April 29, 2019 / 7:08 PM / a month ago

Breakingviews - Lesson of Disney’s ‘Endgame’: Go big or go home

Avengers fans in costume gather at the TCL Chinese Theatre in Hollywood to attend the opening screening of "Avengers: Endgame" in Los Angeles, California, U.S., April 25, 2019. REUTERS/Mike Blake

NEW YORK (Reuters Breakingviews) - Thor, Iron Man and the Hulk are crushing it. The smashing weekend debut of Walt Disney’s “Avengers: Endgame” further strengthens the superheroes’ dominance of Hollywood. Movie-goers looking for a small quiet film will increasingly have to stay at home.

The opening first five days of the Marvel spectacle tallied a whopping $1.2 billion at the global box office. In the United States and Canada, ticket sales reached $350 million, more than a third greater than the previous high set by last year’s prequel, “Avengers: Infinity War.” That movie ended on cliffhanger, likely stoking fans’ anticipation of “Endgame.”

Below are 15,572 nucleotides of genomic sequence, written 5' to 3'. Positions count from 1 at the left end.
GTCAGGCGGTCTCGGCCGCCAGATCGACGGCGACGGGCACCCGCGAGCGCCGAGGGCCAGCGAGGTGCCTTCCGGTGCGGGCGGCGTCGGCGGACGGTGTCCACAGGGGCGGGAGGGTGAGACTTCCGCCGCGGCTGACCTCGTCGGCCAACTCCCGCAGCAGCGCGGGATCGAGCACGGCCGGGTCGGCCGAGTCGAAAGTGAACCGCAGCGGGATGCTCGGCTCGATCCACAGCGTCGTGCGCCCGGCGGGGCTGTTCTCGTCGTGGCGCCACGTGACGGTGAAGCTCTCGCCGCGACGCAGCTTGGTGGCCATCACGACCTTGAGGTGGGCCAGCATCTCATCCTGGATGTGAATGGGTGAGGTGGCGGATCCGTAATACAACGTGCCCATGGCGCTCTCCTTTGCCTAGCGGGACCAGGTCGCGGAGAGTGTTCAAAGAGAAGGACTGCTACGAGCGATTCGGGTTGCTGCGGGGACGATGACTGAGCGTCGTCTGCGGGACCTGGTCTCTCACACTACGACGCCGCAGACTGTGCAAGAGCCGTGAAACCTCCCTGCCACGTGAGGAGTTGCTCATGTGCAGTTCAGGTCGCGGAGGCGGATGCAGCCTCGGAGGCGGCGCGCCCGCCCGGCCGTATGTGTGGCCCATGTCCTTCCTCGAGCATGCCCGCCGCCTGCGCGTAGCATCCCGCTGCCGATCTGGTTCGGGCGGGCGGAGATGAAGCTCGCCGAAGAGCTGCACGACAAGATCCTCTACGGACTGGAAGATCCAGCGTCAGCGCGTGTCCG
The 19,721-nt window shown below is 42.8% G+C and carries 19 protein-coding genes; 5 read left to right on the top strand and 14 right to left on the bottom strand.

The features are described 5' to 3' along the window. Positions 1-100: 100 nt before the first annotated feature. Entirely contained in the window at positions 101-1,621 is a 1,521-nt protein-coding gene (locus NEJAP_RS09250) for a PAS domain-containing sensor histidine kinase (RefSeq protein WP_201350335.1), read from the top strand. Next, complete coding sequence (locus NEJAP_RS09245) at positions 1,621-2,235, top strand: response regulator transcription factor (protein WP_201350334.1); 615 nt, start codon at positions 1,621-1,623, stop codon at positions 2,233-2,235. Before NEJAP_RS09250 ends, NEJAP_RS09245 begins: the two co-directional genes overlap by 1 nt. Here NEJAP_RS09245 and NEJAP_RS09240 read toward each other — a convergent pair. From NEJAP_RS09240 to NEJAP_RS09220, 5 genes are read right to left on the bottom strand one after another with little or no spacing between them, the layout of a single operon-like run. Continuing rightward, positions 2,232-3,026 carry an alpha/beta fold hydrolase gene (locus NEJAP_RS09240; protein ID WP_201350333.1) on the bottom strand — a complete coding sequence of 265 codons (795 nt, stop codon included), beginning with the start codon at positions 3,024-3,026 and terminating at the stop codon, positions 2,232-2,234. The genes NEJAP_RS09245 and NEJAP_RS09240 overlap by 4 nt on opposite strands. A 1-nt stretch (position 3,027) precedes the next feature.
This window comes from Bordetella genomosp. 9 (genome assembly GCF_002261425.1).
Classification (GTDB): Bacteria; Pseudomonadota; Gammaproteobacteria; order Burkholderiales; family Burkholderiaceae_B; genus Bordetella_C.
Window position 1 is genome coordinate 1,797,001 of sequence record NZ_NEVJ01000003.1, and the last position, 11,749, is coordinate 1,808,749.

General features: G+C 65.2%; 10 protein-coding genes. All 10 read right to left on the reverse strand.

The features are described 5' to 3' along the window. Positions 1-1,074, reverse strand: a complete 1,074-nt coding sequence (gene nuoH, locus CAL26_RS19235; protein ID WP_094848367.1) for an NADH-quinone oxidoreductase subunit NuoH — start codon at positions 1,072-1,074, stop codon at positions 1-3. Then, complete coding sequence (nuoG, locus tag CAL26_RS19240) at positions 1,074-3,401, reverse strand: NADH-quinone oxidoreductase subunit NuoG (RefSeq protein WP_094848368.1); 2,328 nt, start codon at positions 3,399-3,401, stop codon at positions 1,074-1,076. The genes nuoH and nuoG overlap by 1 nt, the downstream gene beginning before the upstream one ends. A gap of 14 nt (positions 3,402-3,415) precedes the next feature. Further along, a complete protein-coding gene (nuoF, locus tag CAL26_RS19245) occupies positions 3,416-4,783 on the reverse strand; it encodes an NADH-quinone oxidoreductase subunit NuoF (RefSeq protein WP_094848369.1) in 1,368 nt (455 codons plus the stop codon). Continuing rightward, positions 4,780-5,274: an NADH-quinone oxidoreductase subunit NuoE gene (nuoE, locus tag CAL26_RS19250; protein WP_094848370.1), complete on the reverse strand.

Cramming more than a dozen comic book characters and several storylines into one movie may seem like a cynical and risky ploy. But Disney knows the script cold. Paced by the breakthrough superhero film “Black Panther,” the Magic Kingdom had more than a quarter of the share of the domestic movie market last year, according to Box Office Mojo, breaking the industry’s record.

Nine of the top 10 grossing movies last year were superhero films, animated features or action flics like the latest “Mission: Impossible” installment. The only exception, the Queen biopic “Bohemian Rhapsody,” just snuck in at No. 10. The success of the genre almost assures that theater chains, eager to attract a younger audience that fills the bulk of seats, will gamely dedicate more screens to the likes of Captain Marvel.

Blockbusters don’t share the spoils, though. Global box office sales increased just 1 percent last year to about $41 billion, according to the Motion Picture Association of America. By contrast, home-entertainment spending rose 16 percent to nearly $56 billion, the MPAA reckons. That growth is fueling a video streaming war. Amazon disclosed in a filing last week that it spent nearly $2 billion on music and video-related content during the first quarter as it seeks to repeat the success films like the critically acclaimed “Moonlight.”

The endgame for movie studios, like film buffs, is a stark choice: Go big or go home.

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